Learning survival skills requires patience, basic tools, and a good teacher or source of guidance. But most of all, it requires practice. Without this fundamental element, you might try a “survival pro tip” you read somewhere, only to find that it's not working well in your situation. Worse yet, you might find that it's completely useless. Either way, you'll waste valuable time and resources, and you might even end up endangering yourself in a real life-and-death scenario.


Fire isn't easy to generate from scratch. You'll want to prepare multiple methods of producing it reliably.

Even some of the best sources of survival information can make mistakes or omit valuable information, and if you failed to practice the techniques on your own, you won't know until it's too late. Take, for example, the SAS Survival Guide by John “Lofty” Wiseman. It's an excellent source of information, and packed with helpful tips and suggestions for urban and wilderness survival. It was also our Top Pick out of the 8 pocket survival books we reviewed in Issue 15 of our print magazine. However, one fire-starting technique found within the book can be misleading.

Fire starting with gun firearm gunpowder bullet cartridge 4

Here's a quote about fire-starting directly from the SAS Survival Guide, on page 179: “Powder from ammunition: break open a round and pour gunpowder on tinder and use flint. Or leave half the powder in the cartridge case and stuff piece of cloth in. Chamber the round and fire into the ground. The smouldering cloth will be ejected. Place on tinder to ignite.”

The first part about starting fire with a bullet is reasonable enough, and it can work under the right conditions. Then again, if you already have flint and steel or a ferro rod, do you really need to disassemble a valuable round that could be used for hunting or self-defense? At that point, harvesting the gunpowder would probably take longer than finding some dry tinder, assuming your location isn't devoid of resources. The second part of this excerpt discusses fire-starting directly with a firearm, and may be much more difficult than it sounds.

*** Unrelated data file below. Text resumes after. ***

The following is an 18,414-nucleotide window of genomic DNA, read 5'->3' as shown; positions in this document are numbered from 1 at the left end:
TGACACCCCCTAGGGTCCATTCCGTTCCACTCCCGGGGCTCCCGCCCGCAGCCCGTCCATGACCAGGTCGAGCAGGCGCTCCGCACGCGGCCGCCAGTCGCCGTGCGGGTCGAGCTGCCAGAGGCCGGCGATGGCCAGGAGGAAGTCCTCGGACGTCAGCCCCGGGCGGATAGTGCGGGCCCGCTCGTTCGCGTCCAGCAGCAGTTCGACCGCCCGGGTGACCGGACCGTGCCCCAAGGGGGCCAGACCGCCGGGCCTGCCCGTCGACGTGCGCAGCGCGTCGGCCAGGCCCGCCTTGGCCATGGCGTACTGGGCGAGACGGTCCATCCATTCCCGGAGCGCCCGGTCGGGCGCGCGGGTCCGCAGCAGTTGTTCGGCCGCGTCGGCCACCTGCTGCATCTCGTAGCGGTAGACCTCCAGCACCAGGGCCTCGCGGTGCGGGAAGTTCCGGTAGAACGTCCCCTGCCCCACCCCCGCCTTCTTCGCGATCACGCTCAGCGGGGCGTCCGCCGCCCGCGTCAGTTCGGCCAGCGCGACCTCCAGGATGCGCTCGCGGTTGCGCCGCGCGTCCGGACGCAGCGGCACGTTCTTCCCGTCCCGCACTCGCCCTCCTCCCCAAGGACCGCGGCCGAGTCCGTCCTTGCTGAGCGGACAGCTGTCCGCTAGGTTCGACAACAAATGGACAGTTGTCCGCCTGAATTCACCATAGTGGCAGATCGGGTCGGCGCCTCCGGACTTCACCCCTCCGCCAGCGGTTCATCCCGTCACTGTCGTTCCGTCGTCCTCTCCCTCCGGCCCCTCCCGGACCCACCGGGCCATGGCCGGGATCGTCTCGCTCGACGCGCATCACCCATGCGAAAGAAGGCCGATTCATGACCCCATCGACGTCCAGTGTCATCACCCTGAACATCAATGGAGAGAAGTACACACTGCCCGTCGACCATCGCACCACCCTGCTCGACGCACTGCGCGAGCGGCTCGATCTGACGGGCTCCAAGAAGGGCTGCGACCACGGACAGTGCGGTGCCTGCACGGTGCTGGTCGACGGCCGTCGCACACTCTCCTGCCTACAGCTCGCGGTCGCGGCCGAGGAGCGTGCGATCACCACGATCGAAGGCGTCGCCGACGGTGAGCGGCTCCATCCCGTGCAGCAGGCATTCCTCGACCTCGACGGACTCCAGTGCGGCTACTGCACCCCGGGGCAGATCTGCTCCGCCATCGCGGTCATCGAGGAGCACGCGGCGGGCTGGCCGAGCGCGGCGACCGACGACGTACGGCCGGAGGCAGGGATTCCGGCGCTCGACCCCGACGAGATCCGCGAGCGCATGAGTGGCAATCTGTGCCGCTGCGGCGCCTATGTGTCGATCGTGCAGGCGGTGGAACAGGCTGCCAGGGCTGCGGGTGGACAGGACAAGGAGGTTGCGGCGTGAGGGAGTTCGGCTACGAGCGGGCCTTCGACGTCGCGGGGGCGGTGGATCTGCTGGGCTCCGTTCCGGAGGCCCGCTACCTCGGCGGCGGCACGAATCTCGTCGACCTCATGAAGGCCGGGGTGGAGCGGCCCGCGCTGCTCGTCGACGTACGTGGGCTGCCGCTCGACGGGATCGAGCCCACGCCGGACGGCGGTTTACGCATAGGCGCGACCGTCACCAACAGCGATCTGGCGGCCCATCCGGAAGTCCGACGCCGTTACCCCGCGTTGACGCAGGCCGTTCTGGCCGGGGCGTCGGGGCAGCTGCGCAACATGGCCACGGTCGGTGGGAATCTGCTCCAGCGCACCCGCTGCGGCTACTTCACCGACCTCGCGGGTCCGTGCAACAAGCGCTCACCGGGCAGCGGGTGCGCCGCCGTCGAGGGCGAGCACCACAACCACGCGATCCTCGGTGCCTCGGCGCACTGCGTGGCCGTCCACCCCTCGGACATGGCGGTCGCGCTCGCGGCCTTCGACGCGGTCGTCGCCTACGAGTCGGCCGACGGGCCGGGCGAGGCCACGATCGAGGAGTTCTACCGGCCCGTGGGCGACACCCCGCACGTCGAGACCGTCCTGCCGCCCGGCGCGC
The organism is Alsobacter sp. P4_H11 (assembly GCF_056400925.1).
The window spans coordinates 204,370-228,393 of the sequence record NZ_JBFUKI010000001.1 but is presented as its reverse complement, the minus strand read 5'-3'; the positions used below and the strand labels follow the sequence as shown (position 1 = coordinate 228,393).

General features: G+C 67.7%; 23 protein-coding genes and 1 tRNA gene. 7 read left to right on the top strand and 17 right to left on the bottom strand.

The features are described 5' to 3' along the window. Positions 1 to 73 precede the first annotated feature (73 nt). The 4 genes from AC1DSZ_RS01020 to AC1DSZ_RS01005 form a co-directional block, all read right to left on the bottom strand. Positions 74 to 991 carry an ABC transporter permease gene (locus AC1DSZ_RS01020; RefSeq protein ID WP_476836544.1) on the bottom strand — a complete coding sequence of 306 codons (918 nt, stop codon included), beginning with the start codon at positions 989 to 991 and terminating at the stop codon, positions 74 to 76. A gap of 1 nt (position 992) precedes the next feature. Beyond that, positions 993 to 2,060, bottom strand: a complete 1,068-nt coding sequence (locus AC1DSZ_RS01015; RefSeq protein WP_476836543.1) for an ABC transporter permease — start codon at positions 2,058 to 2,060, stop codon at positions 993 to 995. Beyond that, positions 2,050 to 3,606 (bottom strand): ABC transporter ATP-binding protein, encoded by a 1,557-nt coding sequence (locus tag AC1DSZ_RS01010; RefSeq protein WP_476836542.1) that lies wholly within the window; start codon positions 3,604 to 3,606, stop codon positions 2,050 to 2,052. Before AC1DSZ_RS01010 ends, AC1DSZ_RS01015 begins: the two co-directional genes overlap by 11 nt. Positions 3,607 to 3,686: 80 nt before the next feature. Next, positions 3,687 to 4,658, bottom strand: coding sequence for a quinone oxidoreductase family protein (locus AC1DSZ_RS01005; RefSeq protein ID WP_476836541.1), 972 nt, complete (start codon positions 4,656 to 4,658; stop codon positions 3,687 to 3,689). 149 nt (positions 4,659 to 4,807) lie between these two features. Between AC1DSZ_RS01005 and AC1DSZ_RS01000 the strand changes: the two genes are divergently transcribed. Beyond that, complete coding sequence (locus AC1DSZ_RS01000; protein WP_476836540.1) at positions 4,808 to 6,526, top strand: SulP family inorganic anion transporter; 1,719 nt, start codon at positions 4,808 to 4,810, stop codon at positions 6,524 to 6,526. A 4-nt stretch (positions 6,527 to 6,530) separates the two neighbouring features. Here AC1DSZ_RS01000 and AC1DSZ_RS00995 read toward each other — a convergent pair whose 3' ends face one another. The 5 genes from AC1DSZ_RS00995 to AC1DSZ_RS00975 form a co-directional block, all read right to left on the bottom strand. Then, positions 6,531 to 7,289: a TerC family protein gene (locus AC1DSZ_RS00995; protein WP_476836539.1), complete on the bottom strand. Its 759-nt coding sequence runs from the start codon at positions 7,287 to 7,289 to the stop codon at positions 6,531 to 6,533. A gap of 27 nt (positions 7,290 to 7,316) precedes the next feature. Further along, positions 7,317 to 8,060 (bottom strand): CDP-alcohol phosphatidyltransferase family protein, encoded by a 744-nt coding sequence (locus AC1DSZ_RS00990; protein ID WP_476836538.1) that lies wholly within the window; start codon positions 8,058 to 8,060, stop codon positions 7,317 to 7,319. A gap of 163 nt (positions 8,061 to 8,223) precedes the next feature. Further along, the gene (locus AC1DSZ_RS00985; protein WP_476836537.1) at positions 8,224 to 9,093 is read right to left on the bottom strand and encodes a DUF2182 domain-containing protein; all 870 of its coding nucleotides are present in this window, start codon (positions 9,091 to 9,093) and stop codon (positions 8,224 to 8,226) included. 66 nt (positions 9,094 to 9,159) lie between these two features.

YouTuber Survival Russia attempts to replicate the SAS Survival Manual fire-starting method.

Is it really as easy as disassembling a cartridge, shoving in some cloth, and blasting it into the ground to produce an ember? The diagram in the SAS Survival Manual appears to show a cross-section of a shotgun shell stuffed with cloth and gunpowder, so the host of YouTube channel Survival Russia decided to experiment with this method. Check out his results:

As you can see, it's not so easy, and it's almost guaranteed to consume more than one round of ammunition. Remove the bullet with pliers, pour out half the gunpowder, scavenge a wad of dry cloth, shove into the bullet, chamber the round, fire, and pray it works. If it doesn't, rinse and repeat until you've got fire or you're out of ammo. Sounds like a recipe for frustration.

Les Stroud of Survivorman also attempted this technique with a hunting rifle during one episode:

Even for such an experienced survivalist, it took five failed attempts to make this technique work. That's an 80% failure rate in the hands of a pro. So, while the fire-starting with a firearm technique appears to be possible, it's undoubtedly VERY difficult.

Regardless, the moral of the story is that you wouldn't want to attempt this for the first time in an emergency. Practice a variety of survival skills. Learn which ones work for you, and which ones aren't even worth a shot.

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